Water Street Tampa, a massive new mixed-use waterfront neighborhood, will receive two new high-tech office buildings courtesy of New York's COOKFOX Architects and Gensler. The two towers will be the first to rise in the development and will be Tampa, Florida’s, first ground-up office towers in 25 years. Combined, both buildings will bring nearly one million square feet of office space to Water Street Tampa, the first WELL-certified neighborhood in the world according to developer Strategic Property Partners (SPP). COOKFOX’s design for 1001 Water Street is reminiscent in form of New York’s classic cast-iron buildings, complete with a crowning cornice. The 20-story, mixed-use tower will hold 380,000 square feet of offices, and from the renderings, it looks like COOKFOX has integrated its signature biophilic touch. Nine planted, double-height terraces will wrap around the exterior of 1001 Water Street, and the building will be capped by a landscaped rooftop terrace. Inside, tenants and the general community will be able to make use of the Water Street Tampa wellness community center. No square footage has been given as of yet for the non-office components. 1001 Water Street will be connected to the University of South Florida’s Morsani College of Medicine courtesy of a Nelson Byrd Woltz Landscape Architects–designed plaza. Gensler has taken a decidedly glassier approach at 400 Channelside, offsetting glass-clad volumes to create a 500,000-square-foot, 19-story office tower. The building, much like COOKFOX’s, was designed with a focus on connecting tents with the outdoors and will include a 30,000-square-foot, landscaped “sky garden” on the fourth floor. Much like 1001 Water Street, 400 Channelside will also include floor-to-ceiling windows. Both buildings will be WELL and LEED certified­, though to what level hasn’t been revealed yet, and are expected to open sometime in 2020 or 2021. Once the new neighborhood is fully built out, Water Street Tampa will feature 2 million square feet of office space and is expected to serve up to 23,000 residents and visitors daily.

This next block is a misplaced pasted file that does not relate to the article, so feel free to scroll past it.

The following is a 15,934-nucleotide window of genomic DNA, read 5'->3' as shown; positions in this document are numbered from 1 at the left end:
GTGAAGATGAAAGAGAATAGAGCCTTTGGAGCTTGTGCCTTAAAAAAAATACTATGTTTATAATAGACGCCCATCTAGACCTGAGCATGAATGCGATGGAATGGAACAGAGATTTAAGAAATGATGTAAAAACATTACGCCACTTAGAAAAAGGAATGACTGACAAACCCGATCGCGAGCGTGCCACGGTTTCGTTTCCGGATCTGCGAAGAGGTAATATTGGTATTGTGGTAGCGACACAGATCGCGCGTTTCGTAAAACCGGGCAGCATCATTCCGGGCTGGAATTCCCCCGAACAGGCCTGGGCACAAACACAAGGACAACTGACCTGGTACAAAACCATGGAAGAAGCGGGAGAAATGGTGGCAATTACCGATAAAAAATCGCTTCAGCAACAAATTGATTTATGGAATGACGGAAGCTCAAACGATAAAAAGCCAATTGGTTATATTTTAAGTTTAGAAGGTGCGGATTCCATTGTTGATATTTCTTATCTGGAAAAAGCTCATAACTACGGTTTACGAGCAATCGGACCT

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Bay Area Basin

2017 Best of Design Awards for Urban Design
2017 Best of Design Award for Urban Design: India Basin Architect: Skidmore, Owings & Merrill Location: San Francisco